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Old 05-13-14, 04:32 AM   #26
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The data recording problem occurs with a good charge.

I suspect they know about it. It doesn't seem to rank very high on their list of bugs. It's possible that they don't want to allocate the resources make and test the fix. That could be because the software is hard to work with or they have other "more important" things for their limited resources to work on. (I'd guess it's both.)
Their website forum has hundreds if not thousands of reports of the Garmin 800 locking up or freezing.

This kind of bug will unfortunately result in personal injury.

They will get sued.

They will lose.
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Old 05-13-14, 04:35 AM   #27
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I like the gomadic battery pack because it is relatively light and the cord is the perfect distance to my Revelate Bento-ish bag that sits on my top tube and holds my food and battery case.
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Old 05-13-14, 05:18 AM   #28
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Their website forum has hundreds if not thousands of reports of the Garmin 800 locking up or freezing.

This kind of bug will unfortunately result in personal injury.

They will get sued.

They will lose.
??????

Last edited by njkayaker; 05-13-14 at 05:32 AM.
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Old 05-13-14, 05:49 AM   #29
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??????
It does not take a lot of imagination or even a professional risk assessment to recognize that a misguided cyclist could die as a result of this little software bug.
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Old 05-13-14, 06:04 AM   #30
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One of the most brutal crashes I have ever witnessed happened when a person followed their garmin's prompt at the last second. I'm sure they get sued all the time. That forum is probably a gold mine for lawyers, but I wonder if any of them ever win anything

I have a gomatic, but it's so huge that I haven't figured out how to mount it to the bike. I'm using a couple of lipstick battery packs, they work fin and it's easy to mount them to the handlebars. I use a twofish mount, but just about anything would do

Last edited by unterhausen; 05-13-14 at 06:13 AM.
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Old 05-13-14, 06:25 AM   #31
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One of the most brutal crashes I have ever witnessed happened when a person followed their garmin's prompt at the last second. I'm sure they get sued all the time. That forum is probably a gold mine for lawyers, but I wonder if any of them ever win anything

I have a gomatic, but it's so huge that I haven't figured out how to mount it to the bike. I'm using a couple of lipstick battery packs, they work fin and it's easy to mount them to the handlebars. I use a twofish mount, but just about anything would do
My gomadic fits right into my Revelate bag along with a decent amount of food. With 4 Energizer Lithium batteries, it weighs 100g and should have not problem going 600k. You could duct tape it to the underside of the toptube. Rando bikes are already beasts of burden and ugly as sin.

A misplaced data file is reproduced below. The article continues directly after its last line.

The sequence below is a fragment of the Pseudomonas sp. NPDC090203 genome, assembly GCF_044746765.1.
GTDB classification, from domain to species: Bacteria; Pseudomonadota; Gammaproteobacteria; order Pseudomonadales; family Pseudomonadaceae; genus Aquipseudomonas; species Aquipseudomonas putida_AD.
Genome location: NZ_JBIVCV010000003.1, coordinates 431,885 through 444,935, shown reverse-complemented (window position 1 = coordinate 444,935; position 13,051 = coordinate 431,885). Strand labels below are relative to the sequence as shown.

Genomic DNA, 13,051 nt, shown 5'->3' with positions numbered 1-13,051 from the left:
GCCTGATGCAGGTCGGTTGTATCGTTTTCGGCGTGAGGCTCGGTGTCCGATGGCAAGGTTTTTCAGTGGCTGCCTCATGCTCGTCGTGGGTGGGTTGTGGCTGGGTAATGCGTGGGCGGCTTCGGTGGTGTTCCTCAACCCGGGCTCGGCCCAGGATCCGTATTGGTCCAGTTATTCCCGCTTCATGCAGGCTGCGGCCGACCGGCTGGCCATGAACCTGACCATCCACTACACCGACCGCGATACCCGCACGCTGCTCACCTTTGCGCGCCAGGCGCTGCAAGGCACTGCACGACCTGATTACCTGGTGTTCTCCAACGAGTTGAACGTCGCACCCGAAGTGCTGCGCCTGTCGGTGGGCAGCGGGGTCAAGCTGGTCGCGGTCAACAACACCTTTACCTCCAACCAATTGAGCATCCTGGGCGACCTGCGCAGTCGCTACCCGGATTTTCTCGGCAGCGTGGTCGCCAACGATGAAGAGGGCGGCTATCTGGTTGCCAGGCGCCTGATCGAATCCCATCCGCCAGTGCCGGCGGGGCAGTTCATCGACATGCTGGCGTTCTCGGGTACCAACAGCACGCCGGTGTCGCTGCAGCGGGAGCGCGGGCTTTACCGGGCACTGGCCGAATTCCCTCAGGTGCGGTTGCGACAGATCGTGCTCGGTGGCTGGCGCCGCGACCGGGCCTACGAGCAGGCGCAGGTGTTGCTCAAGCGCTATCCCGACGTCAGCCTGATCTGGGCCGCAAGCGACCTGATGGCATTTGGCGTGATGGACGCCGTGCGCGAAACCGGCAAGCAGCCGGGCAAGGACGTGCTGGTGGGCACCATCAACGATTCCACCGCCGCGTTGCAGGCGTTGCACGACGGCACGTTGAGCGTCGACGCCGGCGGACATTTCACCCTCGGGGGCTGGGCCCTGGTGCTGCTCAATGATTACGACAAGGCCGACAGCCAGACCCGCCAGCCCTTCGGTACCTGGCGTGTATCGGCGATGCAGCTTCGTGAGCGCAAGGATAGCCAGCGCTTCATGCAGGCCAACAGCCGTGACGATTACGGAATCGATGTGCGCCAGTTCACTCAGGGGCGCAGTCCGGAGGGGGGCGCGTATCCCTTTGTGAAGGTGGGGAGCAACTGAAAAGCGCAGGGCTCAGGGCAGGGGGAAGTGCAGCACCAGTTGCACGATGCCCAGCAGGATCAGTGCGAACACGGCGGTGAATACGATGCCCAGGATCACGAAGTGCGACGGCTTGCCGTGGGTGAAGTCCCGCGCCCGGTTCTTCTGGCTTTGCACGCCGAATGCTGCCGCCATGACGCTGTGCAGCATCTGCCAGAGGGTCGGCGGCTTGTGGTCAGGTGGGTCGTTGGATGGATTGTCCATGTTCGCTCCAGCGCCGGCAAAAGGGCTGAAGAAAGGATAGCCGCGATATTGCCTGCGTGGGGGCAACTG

https://www.revelatedesigns.com/inde...ckpit/Gas-Tank
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Old 05-13-14, 06:30 AM   #32
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It does not take a lot of imagination or even a professional risk assessment to recognize that a misguided cyclist could die as a result of this little software bug.
You aren't making any sense.
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Old 05-13-14, 06:32 AM   #33
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The 0.34 second warning is a lovely design feature. What were they thinking??????????????????????????????

This tiny incovenience can be overcome by purchasing a "RidewithGPS" subscription. When you export the course, it will ask how far in advance you want to be prompted for a turn. I select 150 m. This is about 10 seconds on a descent and about 20 seconds twiddling along.
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Old 05-13-14, 06:40 AM   #34
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One of the most brutal crashes I have ever witnessed happened when a person followed their garmin's prompt at the last second.
User error.

Anyway, Weatherby was talking about Garmin being sued because the device just stopped working (which is silly). The sort of situation you describe isn't relevant at all.

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I'm sure they get sued all the time. That forum is probably a gold mine for lawyers, but I wonder if any of them ever win anything.
There have to be many more cases where users of car navigation units have crashed. I don't think there are "huge" numbers of suits in those case (no doubt, there have to be some).

With the bicycle Garmins, few people would sue and few lawyers would take the case (on contingency).

(Very few people would pay out-of-pocket to bring a suit and no lawyer would take a case on contingency unless it was likely to produce a settlement, at least.)

Are you as scared of the device as other people are?

Last edited by njkayaker; 05-13-14 at 06:34 PM.
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Old 05-13-14, 06:42 AM   #35
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You aren't making any sense.